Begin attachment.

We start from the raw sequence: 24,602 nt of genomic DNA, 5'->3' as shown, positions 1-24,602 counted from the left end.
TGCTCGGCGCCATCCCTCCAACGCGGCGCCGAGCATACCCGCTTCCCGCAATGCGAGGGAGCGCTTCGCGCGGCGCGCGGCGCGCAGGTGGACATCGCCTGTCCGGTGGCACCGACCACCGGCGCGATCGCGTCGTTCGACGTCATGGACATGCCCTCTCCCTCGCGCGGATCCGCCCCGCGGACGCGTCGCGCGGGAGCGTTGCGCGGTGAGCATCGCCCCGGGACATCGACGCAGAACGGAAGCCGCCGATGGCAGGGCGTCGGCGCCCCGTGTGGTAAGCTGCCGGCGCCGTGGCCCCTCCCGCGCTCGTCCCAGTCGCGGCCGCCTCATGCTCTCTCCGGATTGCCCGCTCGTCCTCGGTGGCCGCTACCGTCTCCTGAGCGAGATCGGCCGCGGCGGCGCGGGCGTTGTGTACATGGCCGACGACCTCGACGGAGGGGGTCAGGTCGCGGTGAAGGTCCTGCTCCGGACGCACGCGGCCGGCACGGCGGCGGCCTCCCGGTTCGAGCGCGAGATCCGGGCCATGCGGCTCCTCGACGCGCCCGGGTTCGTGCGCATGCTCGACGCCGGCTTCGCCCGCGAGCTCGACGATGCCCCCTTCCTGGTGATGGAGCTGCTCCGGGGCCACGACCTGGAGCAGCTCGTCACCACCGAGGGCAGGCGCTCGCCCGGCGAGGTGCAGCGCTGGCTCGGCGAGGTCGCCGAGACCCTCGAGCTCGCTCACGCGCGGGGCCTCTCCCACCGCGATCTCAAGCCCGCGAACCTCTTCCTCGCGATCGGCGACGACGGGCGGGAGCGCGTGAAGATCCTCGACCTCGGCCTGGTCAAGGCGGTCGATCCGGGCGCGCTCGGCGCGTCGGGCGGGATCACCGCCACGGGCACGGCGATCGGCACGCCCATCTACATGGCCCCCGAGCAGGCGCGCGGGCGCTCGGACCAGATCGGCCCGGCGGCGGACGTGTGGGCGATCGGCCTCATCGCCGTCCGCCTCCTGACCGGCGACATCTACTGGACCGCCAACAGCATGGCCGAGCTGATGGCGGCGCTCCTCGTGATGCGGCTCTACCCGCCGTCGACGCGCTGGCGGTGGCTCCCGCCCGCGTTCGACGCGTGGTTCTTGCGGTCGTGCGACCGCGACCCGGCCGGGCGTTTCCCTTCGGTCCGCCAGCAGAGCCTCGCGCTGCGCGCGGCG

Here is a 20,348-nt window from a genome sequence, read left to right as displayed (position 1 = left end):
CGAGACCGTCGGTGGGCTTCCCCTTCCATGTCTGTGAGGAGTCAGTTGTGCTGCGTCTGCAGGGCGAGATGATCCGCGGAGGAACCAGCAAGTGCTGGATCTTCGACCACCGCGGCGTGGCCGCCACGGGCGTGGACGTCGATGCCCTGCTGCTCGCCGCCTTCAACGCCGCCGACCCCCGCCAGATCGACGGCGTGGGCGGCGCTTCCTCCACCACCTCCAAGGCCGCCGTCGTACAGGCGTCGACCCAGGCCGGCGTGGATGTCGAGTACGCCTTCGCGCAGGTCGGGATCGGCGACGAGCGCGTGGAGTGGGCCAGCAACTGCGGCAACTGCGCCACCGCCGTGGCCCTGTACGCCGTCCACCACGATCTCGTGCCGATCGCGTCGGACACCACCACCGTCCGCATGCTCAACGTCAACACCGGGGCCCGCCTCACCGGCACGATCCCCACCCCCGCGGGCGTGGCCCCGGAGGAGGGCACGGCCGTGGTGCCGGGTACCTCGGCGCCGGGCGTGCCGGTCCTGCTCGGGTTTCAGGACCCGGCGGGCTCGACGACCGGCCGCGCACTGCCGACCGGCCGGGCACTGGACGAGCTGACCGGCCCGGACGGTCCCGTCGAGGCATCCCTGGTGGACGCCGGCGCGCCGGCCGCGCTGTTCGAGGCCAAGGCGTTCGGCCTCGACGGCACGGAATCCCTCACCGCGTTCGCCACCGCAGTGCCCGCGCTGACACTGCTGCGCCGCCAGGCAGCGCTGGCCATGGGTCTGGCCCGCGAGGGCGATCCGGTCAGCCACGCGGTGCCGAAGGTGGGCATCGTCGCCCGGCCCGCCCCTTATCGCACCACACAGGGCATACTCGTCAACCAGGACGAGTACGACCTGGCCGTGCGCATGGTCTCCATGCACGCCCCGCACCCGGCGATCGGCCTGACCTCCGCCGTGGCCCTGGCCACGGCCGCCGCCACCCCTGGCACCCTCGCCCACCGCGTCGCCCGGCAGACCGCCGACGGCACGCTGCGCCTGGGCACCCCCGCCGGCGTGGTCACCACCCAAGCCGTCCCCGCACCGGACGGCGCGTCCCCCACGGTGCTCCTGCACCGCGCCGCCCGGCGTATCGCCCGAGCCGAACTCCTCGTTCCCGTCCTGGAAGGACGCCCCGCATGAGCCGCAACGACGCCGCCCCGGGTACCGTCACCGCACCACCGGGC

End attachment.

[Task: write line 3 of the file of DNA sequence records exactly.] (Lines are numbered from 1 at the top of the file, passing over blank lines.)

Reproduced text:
Here is a 20,348-nt window from a genome sequence, read left to right as displayed (position 1 = left end):